The New York life: You either get it, or you don’t
After dozens of negative comments in response to a recent article that I’ve written about why I pay so much to live in Manhattan, I’ve questioned my status, reasoning and future in New York City.
Even though I’d only read about half of the offensive remarks from these nasty trolls living in the tunnels of the internet, I couldn’t help but ask, “What’s so great about New York anyway?” And, “Why do so many people from so many places come here to live?” Furthermore, “Why would anyone pay such a high price for a one-bedroom apartment in Manhattan?” For renters, $3,400 per month is currently the going rate for an apartment in the Big Apple, and the vacancy rate is less than one percent.
These are appropriate questions I guess, especially if you’ve never visited NYC, lived in or around NYC, or you’ve been here but didn’t take a liking to it. If you’re in any of those categories, then so be it. Don’t ask the questions and don’t waste your time trying to understand the answers, because you won’t. Only if you live here and love New York can you even begin to get it. And even then, there will be bad days when you don’t. But then again, “A bad day in New York City is better than a good day anywhere else.”
Some of these haters assumed that I was a young country bumpkin who had just hit Manhattan and was smitten with the big city. Little did they know that I first ‘landed’ in New York when I was twelve years old. And so, they were only partially correct — I was immediately smitten the moment I set foot in Manhattan — in 1979.
Others couldn’t wrap their heads around paying such a high price for daily life in a shoebox. (They don’t understand that 825 square feet is far from a shoebox and is considered large in Manhattan.) Furthermore, living with more space isn’t a sign of wealth, happiness, or longevity, and life outside the city doesn’t encourage these either.
Some thought that living simply in New York City isn’t possible, and everyone who resides here works at least 50 hours per week. In reality, many locals work more hours than this, but the one thing I haven’t heard New Yorkers complain about is the long hours they work.
So, I guess I’ll go on looking at the world of New York City through rose-colored glasses (“idiot” that I am), while everyone in the world around me continues to ignorantly despise it. I’ll continue to pay through the nose for my apartment “dump,” which will eventually end up in foreclosure.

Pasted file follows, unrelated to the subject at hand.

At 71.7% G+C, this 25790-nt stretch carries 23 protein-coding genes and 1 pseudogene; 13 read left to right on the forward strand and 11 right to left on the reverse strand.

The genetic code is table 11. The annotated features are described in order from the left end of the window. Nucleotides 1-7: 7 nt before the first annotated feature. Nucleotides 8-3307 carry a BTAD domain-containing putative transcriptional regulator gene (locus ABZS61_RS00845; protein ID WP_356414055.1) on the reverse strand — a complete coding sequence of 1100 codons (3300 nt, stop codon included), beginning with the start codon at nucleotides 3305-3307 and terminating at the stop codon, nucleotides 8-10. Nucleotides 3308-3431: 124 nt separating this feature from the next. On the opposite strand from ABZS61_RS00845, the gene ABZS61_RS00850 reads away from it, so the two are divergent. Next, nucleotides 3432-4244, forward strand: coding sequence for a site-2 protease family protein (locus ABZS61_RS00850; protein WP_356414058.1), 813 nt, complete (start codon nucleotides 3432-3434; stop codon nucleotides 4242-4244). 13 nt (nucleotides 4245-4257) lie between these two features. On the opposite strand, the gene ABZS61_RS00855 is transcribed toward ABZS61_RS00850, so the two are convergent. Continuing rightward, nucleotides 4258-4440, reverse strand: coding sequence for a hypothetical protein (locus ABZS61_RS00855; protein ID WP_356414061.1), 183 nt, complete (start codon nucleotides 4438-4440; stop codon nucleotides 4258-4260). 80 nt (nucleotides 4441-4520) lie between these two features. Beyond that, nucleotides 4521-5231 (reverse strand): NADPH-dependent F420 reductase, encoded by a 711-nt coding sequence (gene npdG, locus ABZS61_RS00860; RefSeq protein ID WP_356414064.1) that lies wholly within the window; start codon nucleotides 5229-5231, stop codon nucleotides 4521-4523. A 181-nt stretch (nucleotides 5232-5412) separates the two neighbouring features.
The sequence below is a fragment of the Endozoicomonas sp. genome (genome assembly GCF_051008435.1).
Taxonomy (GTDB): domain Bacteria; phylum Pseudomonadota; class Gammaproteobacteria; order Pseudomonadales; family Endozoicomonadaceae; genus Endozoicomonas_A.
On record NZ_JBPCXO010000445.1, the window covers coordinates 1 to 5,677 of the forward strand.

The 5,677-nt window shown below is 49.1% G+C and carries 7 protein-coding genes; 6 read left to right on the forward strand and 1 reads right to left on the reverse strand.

I’ll continue to tell everyone how much I love NYC, when really, it’s a moot point. I’ll continue to believe that New York brings out the best and the greatest in those who stick out the tough times, give it a proper chance, and recognize the possibilities, when there’s no reason since everyone who lives in NYC is a failure and leaves.
I’ll continue to believe that the cost is worth every cent for anyone to experience the life here, even for a short time, which means that I’ll be the only crazy person spending a fortune per month to exist in New York City, and the other eight million will have fled to another part of the country with wide open spaces and horizontal life.
But mostly, if I still live here 20 years from now, I’ll be a “shriveled, hunched, ugly, sickly freak” (as I was called) like the others who walk up and down Broadway. Isn’t that a positive forecast for my future? Meanwhile, in 2032 when I’m 66 years old and still living in New York, if I’m indeed shriveled and hunched, that commenter can say, “I told you so.” But the freakiness, now that’s a compliment.
What’s more likely? In 2064, God willing if I’m mobile enough to hobble up and down Broadway for my weekly trip to Zabar’s for the freshest hot smoked salmon and French feta, then I’m okay with that status, no matter what I look like. What’s a little hunch, a few warts and shrivels at almost 100 years old anyhow?